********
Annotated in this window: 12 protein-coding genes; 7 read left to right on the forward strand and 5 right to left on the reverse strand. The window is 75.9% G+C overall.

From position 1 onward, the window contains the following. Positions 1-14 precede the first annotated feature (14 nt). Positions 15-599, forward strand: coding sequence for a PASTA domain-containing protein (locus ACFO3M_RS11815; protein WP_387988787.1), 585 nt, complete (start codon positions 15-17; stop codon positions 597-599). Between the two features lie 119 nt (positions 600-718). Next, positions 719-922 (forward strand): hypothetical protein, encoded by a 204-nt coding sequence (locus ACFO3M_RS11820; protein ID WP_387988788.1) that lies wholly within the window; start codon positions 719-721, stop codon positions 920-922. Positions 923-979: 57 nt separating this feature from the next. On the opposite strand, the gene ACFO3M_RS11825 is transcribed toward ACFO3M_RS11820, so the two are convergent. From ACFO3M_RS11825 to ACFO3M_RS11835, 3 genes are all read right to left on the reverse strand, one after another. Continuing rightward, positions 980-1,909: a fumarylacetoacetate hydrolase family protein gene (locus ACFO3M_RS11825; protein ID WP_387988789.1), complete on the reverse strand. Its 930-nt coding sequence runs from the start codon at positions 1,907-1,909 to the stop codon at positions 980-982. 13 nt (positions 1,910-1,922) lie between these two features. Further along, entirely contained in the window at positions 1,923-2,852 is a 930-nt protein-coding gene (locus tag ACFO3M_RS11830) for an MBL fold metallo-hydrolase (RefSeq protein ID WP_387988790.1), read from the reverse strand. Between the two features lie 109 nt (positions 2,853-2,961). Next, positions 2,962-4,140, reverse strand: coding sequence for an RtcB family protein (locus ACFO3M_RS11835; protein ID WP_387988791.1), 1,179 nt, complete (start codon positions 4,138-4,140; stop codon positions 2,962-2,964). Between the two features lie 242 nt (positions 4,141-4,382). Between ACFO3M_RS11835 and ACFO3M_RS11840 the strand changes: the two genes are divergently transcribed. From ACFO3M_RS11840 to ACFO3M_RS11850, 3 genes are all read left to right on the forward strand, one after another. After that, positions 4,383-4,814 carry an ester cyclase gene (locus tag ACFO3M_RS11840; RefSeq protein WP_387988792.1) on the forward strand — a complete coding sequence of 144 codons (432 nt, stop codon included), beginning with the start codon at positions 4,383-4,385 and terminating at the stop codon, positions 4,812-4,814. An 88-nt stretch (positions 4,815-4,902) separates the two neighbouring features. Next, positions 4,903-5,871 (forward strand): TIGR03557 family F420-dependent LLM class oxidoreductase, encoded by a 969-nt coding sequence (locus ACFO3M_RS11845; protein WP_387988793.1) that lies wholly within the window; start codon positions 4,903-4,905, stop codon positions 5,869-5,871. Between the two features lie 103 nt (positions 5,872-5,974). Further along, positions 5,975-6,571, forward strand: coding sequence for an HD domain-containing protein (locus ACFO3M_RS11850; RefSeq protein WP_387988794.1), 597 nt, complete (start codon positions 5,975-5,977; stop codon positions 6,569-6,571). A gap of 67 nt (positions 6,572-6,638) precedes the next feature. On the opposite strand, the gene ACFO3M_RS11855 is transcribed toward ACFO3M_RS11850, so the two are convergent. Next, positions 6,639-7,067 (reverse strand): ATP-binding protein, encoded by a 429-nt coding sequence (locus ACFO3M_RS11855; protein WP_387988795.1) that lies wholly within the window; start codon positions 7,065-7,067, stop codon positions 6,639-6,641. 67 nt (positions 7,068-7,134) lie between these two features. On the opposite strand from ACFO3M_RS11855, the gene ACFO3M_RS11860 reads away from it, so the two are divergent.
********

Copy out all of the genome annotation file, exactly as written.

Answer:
Annotated in this window: 12 protein-coding genes; 7 read left to right on the forward strand and 5 right to left on the reverse strand. The window is 75.9% G+C overall.

From position 1 onward, the window contains the following. Positions 1-14 precede the first annotated feature (14 nt). Positions 15-599, forward strand: coding sequence for a PASTA domain-containing protein (locus ACFO3M_RS11815; protein WP_387988787.1), 585 nt, complete (start codon positions 15-17; stop codon positions 597-599). Between the two features lie 119 nt (positions 600-718). Next, positions 719-922 (forward strand): hypothetical protein, encoded by a 204-nt coding sequence (locus ACFO3M_RS11820; protein ID WP_387988788.1) that lies wholly within the window; start codon positions 719-721, stop codon positions 920-922. Positions 923-979: 57 nt separating this feature from the next. On the opposite strand, the gene ACFO3M_RS11825 is transcribed toward ACFO3M_RS11820, so the two are convergent. From ACFO3M_RS11825 to ACFO3M_RS11835, 3 genes are all read right to left on the reverse strand, one after another. Continuing rightward, positions 980-1,909: a fumarylacetoacetate hydrolase family protein gene (locus ACFO3M_RS11825; protein ID WP_387988789.1), complete on the reverse strand. Its 930-nt coding sequence runs from the start codon at positions 1,907-1,909 to the stop codon at positions 980-982. 13 nt (positions 1,910-1,922) lie between these two features. Further along, entirely contained in the window at positions 1,923-2,852 is a 930-nt protein-coding gene (locus tag ACFO3M_RS11830) for an MBL fold metallo-hydrolase (RefSeq protein ID WP_387988790.1), read from the reverse strand. Between the two features lie 109 nt (positions 2,853-2,961). Next, positions 2,962-4,140, reverse strand: coding sequence for an RtcB family protein (locus ACFO3M_RS11835; protein ID WP_387988791.1), 1,179 nt, complete (start codon positions 4,138-4,140; stop codon positions 2,962-2,964). Between the two features lie 242 nt (positions 4,141-4,382). Between ACFO3M_RS11835 and ACFO3M_RS11840 the strand changes: the two genes are divergently transcribed. From ACFO3M_RS11840 to ACFO3M_RS11850, 3 genes are all read left to right on the forward strand, one after another. After that, positions 4,383-4,814 carry an ester cyclase gene (locus tag ACFO3M_RS11840; RefSeq protein WP_387988792.1) on the forward strand — a complete coding sequence of 144 codons (432 nt, stop codon included), beginning with the start codon at positions 4,383-4,385 and terminating at the stop codon, positions 4,812-4,814. An 88-nt stretch (positions 4,815-4,902) separates the two neighbouring features. Next, positions 4,903-5,871 (forward strand): TIGR03557 family F420-dependent LLM class oxidoreductase, encoded by a 969-nt coding sequence (locus ACFO3M_RS11845; protein WP_387988793.1) that lies wholly within the window; start codon positions 4,903-4,905, stop codon positions 5,869-5,871. Between the two features lie 103 nt (positions 5,872-5,974). Further along, positions 5,975-6,571, forward strand: coding sequence for an HD domain-containing protein (locus ACFO3M_RS11850; RefSeq protein WP_387988794.1), 597 nt, complete (start codon positions 5,975-5,977; stop codon positions 6,569-6,571). A gap of 67 nt (positions 6,572-6,638) precedes the next feature. On the opposite strand, the gene ACFO3M_RS11855 is transcribed toward ACFO3M_RS11850, so the two are convergent. Next, positions 6,639-7,067 (reverse strand): ATP-binding protein, encoded by a 429-nt coding sequence (locus ACFO3M_RS11855; protein WP_387988795.1) that lies wholly within the window; start codon positions 7,065-7,067, stop codon positions 6,639-6,641. 67 nt (positions 7,068-7,134) lie between these two features. On the opposite strand from ACFO3M_RS11855, the gene ACFO3M_RS11860 reads away from it, so the two are divergent.